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LEGISLATIVE NEWS-ON THE HILL
EHR/HEALTH IT NEWS
QUALITY REPORTING NEWS
ICD 10/5010 NEWS
GOVERNMENT RELATIONS GENERAL SESSION
This week, several bipartisan Senate Finance Committee members sent an open letter to the healthcare community requesting input regarding the fight to “better prevent and combat” waste, fraud, and abuse in the Medicare and Medicaid programs. The letter, which was signed by Senate Finance Committee Max Baucus (D-MT) and Ranking Member Orrin Hatch (R-UT), as well as Senators Tom Coburn (R-OK), Chuck Grassley (R-IA), Tom Carper (D-DE), and Ron Wyden (D-OR), states that all healthcare stakeholders, including healthcare consumers and providers, could identify some areas where improvement is needed and requests white papers in three categories: program integrity reforms, payment integrity reforms, and fraud and abuse enforcement reforms.
The senators stressed that they have a duty to ensure taxpayer funds are being spent wisely and indicated that combating Medicare and Medicaid fraud has been a challenge for the Centers for Medicare & Medicaid Services (CMS), the Office of Inspector General (OIG), and the Department of Justice. They believe that collecting ideas from other groups and professionals with differing experiences could offer new solutions that have not been previously considered. Last week, at a Senate Finance Committee hearing on Medicare fraud, Senator Hatch did mention that committee members would be requesting stakeholder involvement. The goal is to compile a summary of the white papers and key proposals, which will be released later this year.
On May 10, the Senate Finance Committee will hold the first in a series of roundtable discussions on Medicare physician payment and the Sustainable Growth Rate (SGR) formula. Four former administrators of the Centers for Medicare & Medicaid Services (CMS) and its predecessor, the Health Care Financing Administration (HCFA), will give background and answer questions regarding the Medicare physician payment system. They include Gail Wilensky, PhD, senior fellow, Project HOPE; Bruce Vladeck, PhD, senior advisor, Nexera, Inc.; Thomas Scully, JD, senior counsel, Alston & Bird LLP; and Mark McClellan, MD, PhD, senior fellow, Brookings Institution.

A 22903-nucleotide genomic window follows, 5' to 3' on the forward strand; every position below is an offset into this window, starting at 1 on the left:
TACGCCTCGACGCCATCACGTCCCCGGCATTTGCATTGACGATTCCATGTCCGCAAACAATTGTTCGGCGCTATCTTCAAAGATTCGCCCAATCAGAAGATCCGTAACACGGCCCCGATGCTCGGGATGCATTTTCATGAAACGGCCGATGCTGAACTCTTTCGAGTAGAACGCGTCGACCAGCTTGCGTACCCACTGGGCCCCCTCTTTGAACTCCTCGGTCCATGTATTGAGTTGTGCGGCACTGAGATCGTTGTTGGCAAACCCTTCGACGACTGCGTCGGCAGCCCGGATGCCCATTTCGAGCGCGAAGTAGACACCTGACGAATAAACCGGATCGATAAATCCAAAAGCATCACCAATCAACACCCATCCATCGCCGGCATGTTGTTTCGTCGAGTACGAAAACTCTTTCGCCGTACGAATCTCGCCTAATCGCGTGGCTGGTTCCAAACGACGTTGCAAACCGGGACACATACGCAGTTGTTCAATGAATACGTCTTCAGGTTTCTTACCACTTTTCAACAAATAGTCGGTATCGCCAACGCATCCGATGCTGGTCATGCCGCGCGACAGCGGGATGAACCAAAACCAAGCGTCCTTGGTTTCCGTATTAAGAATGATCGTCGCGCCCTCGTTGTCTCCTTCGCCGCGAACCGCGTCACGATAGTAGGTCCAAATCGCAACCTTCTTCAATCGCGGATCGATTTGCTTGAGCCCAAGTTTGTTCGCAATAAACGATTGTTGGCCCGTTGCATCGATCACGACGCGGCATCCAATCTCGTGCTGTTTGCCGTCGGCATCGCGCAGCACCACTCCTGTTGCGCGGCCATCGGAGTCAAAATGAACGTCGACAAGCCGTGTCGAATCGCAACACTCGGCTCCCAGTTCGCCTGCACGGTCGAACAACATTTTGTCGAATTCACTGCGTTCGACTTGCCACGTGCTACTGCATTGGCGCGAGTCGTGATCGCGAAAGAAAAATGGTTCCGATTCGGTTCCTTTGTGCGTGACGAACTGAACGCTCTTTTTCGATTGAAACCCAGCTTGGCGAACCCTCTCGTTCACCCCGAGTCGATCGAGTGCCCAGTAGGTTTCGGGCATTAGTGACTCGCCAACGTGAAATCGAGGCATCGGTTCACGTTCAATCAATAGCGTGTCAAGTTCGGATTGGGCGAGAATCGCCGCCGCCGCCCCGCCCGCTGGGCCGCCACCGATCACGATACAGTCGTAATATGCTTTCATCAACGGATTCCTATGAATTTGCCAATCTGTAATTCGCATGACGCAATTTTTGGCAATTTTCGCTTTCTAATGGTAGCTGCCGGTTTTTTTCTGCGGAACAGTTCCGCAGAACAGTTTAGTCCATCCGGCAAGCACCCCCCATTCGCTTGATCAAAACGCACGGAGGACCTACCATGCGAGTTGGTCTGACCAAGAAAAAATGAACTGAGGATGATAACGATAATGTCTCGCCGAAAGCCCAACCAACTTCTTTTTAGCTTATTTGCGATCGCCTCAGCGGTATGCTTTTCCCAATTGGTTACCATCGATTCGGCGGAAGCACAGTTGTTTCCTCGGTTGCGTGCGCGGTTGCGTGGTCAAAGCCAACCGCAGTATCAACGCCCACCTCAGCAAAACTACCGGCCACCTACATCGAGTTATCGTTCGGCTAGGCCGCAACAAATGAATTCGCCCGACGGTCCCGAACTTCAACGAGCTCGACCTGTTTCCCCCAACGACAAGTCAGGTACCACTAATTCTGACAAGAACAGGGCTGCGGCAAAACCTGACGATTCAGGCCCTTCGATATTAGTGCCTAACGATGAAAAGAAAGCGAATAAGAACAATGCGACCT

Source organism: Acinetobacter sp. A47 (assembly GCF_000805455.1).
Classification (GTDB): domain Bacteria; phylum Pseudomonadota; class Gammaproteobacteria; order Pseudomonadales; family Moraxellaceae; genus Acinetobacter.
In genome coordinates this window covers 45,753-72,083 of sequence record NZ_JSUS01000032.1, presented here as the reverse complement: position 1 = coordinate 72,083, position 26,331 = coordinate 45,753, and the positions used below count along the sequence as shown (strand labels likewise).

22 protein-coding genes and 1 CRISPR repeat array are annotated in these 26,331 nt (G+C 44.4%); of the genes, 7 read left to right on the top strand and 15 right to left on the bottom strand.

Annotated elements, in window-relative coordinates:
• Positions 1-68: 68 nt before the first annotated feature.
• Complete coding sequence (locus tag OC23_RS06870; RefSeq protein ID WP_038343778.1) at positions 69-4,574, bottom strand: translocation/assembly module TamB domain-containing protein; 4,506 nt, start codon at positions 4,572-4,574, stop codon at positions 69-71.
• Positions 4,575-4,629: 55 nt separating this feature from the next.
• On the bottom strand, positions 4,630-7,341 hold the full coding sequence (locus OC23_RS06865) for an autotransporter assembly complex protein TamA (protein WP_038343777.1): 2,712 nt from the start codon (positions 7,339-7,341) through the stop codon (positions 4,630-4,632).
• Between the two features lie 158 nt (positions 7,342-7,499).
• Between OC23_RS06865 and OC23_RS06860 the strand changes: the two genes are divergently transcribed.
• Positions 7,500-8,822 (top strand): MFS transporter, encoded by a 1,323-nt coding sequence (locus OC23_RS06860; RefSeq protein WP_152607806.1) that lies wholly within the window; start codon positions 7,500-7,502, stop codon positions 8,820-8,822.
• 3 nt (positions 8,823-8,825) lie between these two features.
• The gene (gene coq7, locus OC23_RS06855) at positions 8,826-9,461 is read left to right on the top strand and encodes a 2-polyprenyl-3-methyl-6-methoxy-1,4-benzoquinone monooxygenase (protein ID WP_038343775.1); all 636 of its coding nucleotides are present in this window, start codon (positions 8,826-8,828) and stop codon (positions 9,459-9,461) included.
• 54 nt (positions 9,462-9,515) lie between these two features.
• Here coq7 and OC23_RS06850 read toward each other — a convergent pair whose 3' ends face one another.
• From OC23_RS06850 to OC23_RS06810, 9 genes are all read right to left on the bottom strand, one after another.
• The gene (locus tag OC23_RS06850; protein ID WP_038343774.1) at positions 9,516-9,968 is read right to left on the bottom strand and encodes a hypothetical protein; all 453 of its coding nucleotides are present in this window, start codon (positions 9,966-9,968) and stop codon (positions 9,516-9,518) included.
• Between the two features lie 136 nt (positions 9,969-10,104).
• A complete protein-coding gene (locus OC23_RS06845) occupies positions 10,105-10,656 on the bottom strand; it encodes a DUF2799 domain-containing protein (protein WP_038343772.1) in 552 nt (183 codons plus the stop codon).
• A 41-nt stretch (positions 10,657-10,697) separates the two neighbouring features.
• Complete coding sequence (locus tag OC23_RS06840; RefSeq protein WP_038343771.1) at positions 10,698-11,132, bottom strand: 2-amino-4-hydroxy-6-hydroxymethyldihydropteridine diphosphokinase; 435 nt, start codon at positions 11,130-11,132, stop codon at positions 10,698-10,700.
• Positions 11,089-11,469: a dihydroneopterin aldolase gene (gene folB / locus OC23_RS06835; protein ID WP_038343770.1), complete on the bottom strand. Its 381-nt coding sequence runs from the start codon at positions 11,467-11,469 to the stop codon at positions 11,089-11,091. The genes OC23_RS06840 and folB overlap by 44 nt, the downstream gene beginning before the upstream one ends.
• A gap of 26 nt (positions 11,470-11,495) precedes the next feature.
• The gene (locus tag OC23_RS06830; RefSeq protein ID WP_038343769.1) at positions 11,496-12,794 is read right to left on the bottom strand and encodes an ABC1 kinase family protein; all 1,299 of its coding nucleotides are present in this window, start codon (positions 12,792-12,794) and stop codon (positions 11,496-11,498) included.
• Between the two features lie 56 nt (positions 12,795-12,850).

On May 21, the first public meeting of the MEI Technical Advisory Panel, established by the Health and Human Services (HHS) secretary, will be held at CMS headquarters in Baltimore. The purpose of the panel is to review the inputs, prices measurement, proxies, and productivity adjustments included in the MEI. Panel members include: Robert Berenson, Ernst Berndt, Zachary Dyckman, Kurt Gillis, and Kathryn Kobe.
On April 30, CMS released its manual for the ASC quality reporting program, which provides detailed information on how ASCs will be reporting quality data to CMS. The manual provides measure specifications for required measures, including the claims-based measures. For Calendar Year 2014 payment determinations, reporting is required for claims with dates of service beginning October 1, 2012 through December 31, 2012. As a result of collaborative efforts by ASCRS, AAO, OOSS, and the ASC Association, ophthalmic ASCs will only need to report on four claims-based measures during the reporting period (October 1, 2012 through December 31, 2012) to avoid a 2 percent reduction in their Medicare payments in 2014. Also, in a major change to the safe surgery checklist requirement from the proposed version, ASCs now can answer “yes” if they used a checklist at any time during CY2012. Originally, the requirement was ASCs would be able to answer "yes" only if they had a safe surgery checklist in place on January 1, 2012.
Of the measures, listed below, ophthalmic ASCs only need to report on the first four and can do so with a single G-code (G8907) if none of the adverse events occur. The minimum reporting threshold requirement is 50%.
ASCRS will continue to work with CMS as implementation of the new ASC quality reporting program continues.